Deaths of babies and young people have dropped to their lowest ever number, new figures show.
The Child and Youth Mortality Review Committee has found the number of deaths for those aged between 28 days and 24 years reduced from 699 in 2008 to 600 in 2012.
It was the lowest figure since records began in 1979.
Data on leading causes of death showed the reduction was driven in part by a drop in the rate of cot deaths and fewer transport deaths among youth.
Cot deaths reduced from 55 in 2008 to 36 in 2012.
Deaths from car crashes for those aged between 15 and 24 reduced from 135 in 2008 to 75 in 2012.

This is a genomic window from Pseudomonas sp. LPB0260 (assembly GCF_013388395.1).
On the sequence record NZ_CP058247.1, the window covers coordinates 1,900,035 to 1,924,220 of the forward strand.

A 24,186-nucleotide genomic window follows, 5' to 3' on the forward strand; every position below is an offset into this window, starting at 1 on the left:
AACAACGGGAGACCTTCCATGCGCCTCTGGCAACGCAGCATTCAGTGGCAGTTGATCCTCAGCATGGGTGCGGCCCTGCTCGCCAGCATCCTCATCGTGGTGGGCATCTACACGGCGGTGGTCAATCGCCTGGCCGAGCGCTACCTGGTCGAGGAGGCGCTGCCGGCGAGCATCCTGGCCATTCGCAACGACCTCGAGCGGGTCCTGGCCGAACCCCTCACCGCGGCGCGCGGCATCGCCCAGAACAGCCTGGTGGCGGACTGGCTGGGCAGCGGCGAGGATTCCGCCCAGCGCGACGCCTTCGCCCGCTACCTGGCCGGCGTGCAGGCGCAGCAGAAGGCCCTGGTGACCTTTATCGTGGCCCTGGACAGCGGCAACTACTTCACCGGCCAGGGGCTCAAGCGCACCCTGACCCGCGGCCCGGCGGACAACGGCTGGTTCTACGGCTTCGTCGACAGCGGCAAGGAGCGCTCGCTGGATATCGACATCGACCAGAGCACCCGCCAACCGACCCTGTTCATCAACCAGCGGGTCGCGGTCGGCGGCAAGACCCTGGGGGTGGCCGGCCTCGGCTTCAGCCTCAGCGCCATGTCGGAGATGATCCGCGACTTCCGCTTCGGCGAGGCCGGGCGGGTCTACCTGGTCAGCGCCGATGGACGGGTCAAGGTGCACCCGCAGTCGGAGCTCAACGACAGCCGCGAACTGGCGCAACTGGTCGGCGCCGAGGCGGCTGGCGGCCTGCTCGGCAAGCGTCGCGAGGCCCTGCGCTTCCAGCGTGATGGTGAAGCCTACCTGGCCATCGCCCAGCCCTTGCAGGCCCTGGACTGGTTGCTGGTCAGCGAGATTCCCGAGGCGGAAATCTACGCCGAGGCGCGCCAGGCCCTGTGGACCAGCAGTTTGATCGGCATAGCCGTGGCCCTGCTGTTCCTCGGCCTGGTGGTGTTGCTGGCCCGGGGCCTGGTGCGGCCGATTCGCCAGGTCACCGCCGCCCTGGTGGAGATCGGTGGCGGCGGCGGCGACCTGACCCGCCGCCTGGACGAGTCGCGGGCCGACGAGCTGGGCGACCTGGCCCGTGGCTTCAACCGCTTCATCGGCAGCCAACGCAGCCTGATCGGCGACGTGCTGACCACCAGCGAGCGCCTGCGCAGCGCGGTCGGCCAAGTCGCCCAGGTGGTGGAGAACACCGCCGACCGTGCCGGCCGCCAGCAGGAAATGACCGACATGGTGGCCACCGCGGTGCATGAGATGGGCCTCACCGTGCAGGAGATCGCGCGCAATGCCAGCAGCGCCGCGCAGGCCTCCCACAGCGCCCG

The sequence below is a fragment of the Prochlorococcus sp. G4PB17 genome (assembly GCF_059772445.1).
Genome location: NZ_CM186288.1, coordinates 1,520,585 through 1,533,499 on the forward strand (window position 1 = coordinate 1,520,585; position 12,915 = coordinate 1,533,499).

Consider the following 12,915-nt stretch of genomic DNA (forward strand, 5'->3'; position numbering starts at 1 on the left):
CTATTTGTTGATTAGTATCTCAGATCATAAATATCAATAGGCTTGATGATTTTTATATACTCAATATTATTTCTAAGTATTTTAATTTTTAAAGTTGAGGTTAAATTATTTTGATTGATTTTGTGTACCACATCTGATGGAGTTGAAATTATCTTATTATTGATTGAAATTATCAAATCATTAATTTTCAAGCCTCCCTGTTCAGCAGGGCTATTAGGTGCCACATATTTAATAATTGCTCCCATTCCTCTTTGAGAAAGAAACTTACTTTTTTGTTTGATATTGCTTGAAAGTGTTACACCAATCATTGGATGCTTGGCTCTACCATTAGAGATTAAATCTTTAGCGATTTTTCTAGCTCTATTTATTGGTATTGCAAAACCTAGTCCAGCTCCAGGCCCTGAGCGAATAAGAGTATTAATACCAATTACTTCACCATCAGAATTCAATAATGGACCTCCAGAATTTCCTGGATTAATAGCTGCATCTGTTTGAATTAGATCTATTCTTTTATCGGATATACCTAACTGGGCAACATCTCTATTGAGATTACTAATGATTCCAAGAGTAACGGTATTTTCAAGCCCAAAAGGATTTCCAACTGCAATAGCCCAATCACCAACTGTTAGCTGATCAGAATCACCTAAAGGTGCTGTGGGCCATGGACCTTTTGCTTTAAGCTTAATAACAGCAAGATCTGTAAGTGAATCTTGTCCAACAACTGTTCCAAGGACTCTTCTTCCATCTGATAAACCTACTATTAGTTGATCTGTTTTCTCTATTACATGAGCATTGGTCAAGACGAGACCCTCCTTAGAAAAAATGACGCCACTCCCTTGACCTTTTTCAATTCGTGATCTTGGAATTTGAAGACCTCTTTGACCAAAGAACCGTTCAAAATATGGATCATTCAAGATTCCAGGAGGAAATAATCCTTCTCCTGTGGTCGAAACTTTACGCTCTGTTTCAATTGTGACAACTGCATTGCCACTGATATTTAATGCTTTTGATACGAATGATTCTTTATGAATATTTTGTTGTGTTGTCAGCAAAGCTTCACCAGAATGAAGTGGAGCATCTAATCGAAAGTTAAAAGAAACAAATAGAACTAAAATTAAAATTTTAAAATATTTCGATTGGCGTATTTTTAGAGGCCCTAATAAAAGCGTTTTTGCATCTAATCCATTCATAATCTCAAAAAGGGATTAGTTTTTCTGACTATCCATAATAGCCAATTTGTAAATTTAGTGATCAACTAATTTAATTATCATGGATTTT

Committee chairman Nick Baker said a combination of factors were gradually bringing positive change in these areas.
Improved safe sleep policies and community awareness of safe sleep practices had helped the improvement in cot death rates, he said.
However, those rates were still among the highest in the OECD, and rates among Maori were disproportionately high compared with non-Maori.
The drop in youth traffic death rates was likely due to a combination of better roads and cars, graduated driver licensing, good policing, zero alcohol tolerance, and increased awareness among youth about the dangers of driving, he said.
The committee operates under the umbrella of the Government's Health Quality and Safety Commission.
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